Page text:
Part of the Process

Thoughts on becoming a teacher.


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Feedback

Looking back over the quarter, one of the areas where I have grown the most is with feedback. I wasn’t always comfortable with feedback. I worried that I wouldn’t respond well to what someone was saying, or that I would take it too personally. I’ve come to see feedback as a gift. When someone gives me thoughtful feedback, I see it as a gift of their time and energy. The feedback that I have received from classmates, professors and my Cooperating Teacher, Principal and Field Instructor has been so valuable to me. Gaining insight from these individuals has expanded my thinking, deepened my perspective and allowed me to justify my own position at times. I’ve also been able to take this feedback to set growth goals for myself.

This feedback is part of the larger process of being reflective. I feel that I have become more reflective as I move through this program. I’ve been able to get to know my students better over the past several weeks and a lot of this is due to reflection. Almost everyday after school, my CT and I sit and talk about how the day went, specific students and general plans for the future. We don’t get much down in writing in the plan book, but this reflective process has been so powerful. I’ve been able to use what I’ve uncovered to help plan lessons and differentiate my instruction for specific students.

I look forward to translating this new approach to feedback to benefit my students. I’m planning on building in more opportunities to give my students feedback. I hope they will use this as an opportunity to think more deeply about their own learning and to take more ownership.


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2 Weeks

The last two weeks with my 6th graders have been funny, tiring, stressful and I could go on here, but really like a whirlwind. My CT always jokes about how fast the weeks fly by and he is right. The main thing that I’ve taken from the last two weeks is that I feel like I have really grown as a teacher. I was able to do a lot more teaching these last two weeks, I learn so much with every lesson. The lessons I taught over the past two weeks taught me what I need to work on in terms of classroom management, where we’re at as a classroom community as well as a lot about pacing, team teaching and things about individual students.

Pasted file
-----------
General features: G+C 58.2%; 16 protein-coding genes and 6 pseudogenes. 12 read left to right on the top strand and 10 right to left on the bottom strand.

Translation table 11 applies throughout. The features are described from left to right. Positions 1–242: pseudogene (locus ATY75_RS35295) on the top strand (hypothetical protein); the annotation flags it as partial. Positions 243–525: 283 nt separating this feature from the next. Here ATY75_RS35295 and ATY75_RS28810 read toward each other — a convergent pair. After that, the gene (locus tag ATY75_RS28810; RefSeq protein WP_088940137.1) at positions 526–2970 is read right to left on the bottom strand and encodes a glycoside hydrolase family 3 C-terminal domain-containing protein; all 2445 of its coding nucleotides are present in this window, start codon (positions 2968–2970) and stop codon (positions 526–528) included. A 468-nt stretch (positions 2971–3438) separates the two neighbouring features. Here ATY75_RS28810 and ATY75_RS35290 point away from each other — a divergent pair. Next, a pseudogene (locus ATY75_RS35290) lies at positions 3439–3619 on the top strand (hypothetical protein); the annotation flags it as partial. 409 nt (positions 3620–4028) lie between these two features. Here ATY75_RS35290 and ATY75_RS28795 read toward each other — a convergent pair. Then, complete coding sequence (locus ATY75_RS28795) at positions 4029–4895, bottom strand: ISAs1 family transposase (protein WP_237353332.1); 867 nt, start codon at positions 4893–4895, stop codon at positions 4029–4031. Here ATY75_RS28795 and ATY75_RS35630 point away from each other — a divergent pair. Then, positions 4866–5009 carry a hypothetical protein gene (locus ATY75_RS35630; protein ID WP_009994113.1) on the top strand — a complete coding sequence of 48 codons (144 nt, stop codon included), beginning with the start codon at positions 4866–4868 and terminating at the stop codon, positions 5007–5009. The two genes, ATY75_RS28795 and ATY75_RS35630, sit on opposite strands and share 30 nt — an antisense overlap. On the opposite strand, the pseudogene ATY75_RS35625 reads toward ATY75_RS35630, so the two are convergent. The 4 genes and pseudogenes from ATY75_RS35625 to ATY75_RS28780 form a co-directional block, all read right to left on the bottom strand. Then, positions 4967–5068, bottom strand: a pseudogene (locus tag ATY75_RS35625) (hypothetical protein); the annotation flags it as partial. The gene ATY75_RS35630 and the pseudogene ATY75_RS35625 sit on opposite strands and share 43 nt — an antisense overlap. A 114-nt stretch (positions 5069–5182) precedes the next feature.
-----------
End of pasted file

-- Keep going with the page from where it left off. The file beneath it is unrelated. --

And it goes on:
I also feel like I got to know my students better and I am feeling more like a part of the classroom community (not that I didn’t before, it’s just stronger now). Being around more has also made me feel more like  a part of the larger school community as well. I was able to get out and do a few observations in other classes this week as well as have more conversations with specialists and other staff about students. I’m looking forward to being back full-time and developing these relationships even more.

 


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Goals

I’ve had the opportunity to teach a few writing lessons with my 6th graders over the past several weeks. All of the lessons have been fairly short, but I have really enjoyed teaching them. The first one I had the chance to do was on goals. Every student set an academic goal for themselves in the fall, these were shared with parents at conferences.IMG_0204 They identified a goal, as well as things they needed to do to help them reach their goal, how they would know and two things that would help them stick to their goal.  I had the students return to those goals and reflect on their progress. I wanted them to write about whether or not they had reached their goal. If they hadn’t, did they need to modify it? Was it an attainable goal? Did they need to identify additional ways to stick with their goal? This type of reflection didn’t come easy to most students, but I think it can be a powerful exercise in thinking about your own learning and used as a way to promote ownership.

The next day, I let students know that we would all be setting new goals. This time students could choose an academic goal or a personal goal. I planned to model my own goal setting and let them choose if I they wanted me to write a personal or academic goal for myself. Not surprisingly, they all wanted me to model a personal goal. I asked the class for help with my own goal and to share ideas of how I could stick to it, they were eager to help me out! Every student set at least one new goal, and many students chose to set both a personal and academic goal. Many of the students set goals in the subject areas that they struggle in.